Now I may just be getting cynical in my old age, but bearing all the above in mind it’s not a big surprise to me to learn that (some) journalists are unscrupulous carrion-feeders who would sell their grannies to terrorists for a headline-grabbing story, and who think nothing of making money out of others’ misery – much of which they have often helped to inflict in the first place. I’m afraid the News of the Screws phone-hacking scandal has only confirmed the view I already had of most tabloid journalists.
The right to know?
Of course, despite all of this, it’s still better to have a free press than not to have one. I don’t think many of us really want media that’s merely a lapdog of the state like in Mugabe’s Zimbabwe or Gaddafi’s Libya. But it seems to me that what we have in the UK now is the opposite extreme, more like a baying and barely-restrained monster, a giant blood-sucking parasite of a press which no-one had dared challenge for fear of the muck it would rake up against them by fair means or (more likely) foul, to be eagerly devoured by a scandal-hungry public.
For it’s we who make the papers – they only sell to us the rubbish that we want, and for which we seem to have developed an insane and insatiable appetite. Drugs and porn wouldn’t exist if people didn’t want to buy them; similarly, papers wouldn’t peddle salacious gossip, soft porn and self-righteous celeb scandal-mongering if that wasn’t what most of us lapped up. In large part then I believe it’s we who have created the monster, and maybe it’s up to us to change rather than just pointing the finger at particular papers and their editors.
Of course we believe that we have a ‘right to know’. But everyone, politicians and private persons alike, has some kind of muck to be raked if you look for it hard enough; things we wouldn’t want spread across the front pages for the whole world to see. Maybe, just maybe, we should stop trying to self-righteously expose others’ muck and instead concentrate on our own – I seem to remember somebody or other talking about the planks in our own eyes, and something about those without sin casting the first stone?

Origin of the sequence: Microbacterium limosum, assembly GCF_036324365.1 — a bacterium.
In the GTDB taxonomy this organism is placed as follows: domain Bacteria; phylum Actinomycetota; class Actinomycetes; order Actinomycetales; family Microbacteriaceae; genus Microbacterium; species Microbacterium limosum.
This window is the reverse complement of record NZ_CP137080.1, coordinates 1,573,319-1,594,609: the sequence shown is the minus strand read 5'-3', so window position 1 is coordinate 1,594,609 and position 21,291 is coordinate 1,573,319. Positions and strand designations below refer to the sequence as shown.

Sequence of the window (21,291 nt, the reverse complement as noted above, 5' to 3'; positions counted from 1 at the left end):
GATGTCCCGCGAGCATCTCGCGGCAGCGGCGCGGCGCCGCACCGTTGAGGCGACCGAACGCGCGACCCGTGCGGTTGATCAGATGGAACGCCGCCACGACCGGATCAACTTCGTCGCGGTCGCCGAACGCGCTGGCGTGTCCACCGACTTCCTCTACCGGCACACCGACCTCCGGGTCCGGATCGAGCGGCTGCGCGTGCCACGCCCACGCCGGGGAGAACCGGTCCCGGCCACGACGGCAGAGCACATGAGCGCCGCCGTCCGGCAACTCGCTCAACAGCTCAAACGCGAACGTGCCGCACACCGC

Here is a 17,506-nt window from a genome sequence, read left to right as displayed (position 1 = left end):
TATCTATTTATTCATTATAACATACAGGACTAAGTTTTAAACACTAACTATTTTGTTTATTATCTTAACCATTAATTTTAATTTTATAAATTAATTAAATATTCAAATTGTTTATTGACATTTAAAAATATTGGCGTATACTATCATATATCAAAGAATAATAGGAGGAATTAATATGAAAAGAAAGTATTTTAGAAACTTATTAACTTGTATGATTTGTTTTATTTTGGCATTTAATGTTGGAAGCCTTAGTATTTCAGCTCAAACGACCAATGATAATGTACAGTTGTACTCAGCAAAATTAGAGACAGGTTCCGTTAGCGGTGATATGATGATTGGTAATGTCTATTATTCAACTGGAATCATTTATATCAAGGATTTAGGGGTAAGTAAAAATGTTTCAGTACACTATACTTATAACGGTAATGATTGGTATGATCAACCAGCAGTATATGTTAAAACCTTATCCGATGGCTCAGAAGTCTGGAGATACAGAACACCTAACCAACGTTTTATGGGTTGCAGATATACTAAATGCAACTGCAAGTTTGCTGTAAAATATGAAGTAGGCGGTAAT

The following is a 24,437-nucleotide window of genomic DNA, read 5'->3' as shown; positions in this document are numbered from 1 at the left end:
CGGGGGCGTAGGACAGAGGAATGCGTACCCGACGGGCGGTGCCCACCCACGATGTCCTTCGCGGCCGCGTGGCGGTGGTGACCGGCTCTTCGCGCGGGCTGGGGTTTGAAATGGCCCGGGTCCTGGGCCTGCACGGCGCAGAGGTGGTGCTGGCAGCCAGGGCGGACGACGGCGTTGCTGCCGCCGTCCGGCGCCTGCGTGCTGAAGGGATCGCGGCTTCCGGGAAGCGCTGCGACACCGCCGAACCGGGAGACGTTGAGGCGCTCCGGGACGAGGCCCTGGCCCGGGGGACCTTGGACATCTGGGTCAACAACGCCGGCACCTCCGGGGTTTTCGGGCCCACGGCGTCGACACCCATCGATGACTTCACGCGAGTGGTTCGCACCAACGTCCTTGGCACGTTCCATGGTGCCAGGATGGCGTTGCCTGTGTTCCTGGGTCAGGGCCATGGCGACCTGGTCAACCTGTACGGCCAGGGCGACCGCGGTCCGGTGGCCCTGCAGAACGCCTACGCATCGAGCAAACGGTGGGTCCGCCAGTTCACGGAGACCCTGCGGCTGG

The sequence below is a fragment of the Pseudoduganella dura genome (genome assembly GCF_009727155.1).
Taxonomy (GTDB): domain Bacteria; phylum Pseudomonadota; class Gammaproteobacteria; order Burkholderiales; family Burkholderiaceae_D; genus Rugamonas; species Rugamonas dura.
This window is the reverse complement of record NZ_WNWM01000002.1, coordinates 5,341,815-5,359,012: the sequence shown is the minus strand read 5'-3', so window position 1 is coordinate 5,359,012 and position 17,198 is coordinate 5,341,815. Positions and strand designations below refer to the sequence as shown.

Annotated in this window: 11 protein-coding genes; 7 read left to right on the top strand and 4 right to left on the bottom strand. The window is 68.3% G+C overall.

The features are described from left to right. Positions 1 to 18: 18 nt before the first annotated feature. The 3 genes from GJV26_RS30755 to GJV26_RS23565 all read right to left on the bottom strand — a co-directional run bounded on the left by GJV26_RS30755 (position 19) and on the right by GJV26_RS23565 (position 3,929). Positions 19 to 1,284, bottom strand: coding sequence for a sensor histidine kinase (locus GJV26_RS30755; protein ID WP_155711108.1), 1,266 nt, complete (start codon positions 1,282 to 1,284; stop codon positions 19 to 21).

Some words of the good old apostle Paul also seem appropriate: “If you keep on biting and devouring each other, watch out or you will be destroyed by each other” (Gal 5:15).
Of course, if you break the law, you can expect to face the legal consequences, and you can’t really expect to be sheltered from public knowledge and censure. However, if you make a personal or moral lapse but not a criminal one – as we have surely all done to greater or lesser degrees – does everyone else really have the right to know about it? Isn’t it reasonable to expect a degree of privacy in cases of private and personal immorality or other mess-ups which have no impact on anyone outside our own families and close associates? The primary judgement we need to face in such cases, and the forgiveness we need to seek, is from the ones we have hurt. I’d argue that the same applies to celebrities and politicians. Only if the moral lapse was also an actual crime, or something that genuinely impairs their ability to hold their position with any integrity, is there any wider ‘need to know’. Frankly, and pardon my French, I don’t give a **** who is ****ing who so long as they aren’t ****ing up the country, the economy, education, jobs, the health service etc.
(I also don’t much care if someone in public office makes an unguarded remark, like the poor vicar who committed the solecism of expressing on Facebook some cynical remarks about the Royal Wedding and as a result was suspended from public duty. So much for freedom of speech…)
George Orwell predicted in 1984 that the things we fear would be our destruction; Aldous Huxley, in Brave New World, that it would rather be the things we desire that would destroy us. I think Huxley was closer to the truth. As Dumbledore wisely says to Harry Potter in The Philosopher’s Stone, ‘humans do have a knack of choosing precisely those things which are worst for them.’ To paraphrase C.S. Lewis, we generally get what we want in the end; but we don’t always like the consequences. It seems to me that all of this applies to the current situation with the papers. We wanted – or enough of us wanted – the kind of ‘news’ that The News of the World peddled, the right to know everything about everybody however unnecessarily intrusive and unpleasant. So we got it, and we’ve ended up not liking the consequences; the things we desired turned out to be our destruction. They were certainly the NOTW’s destruction.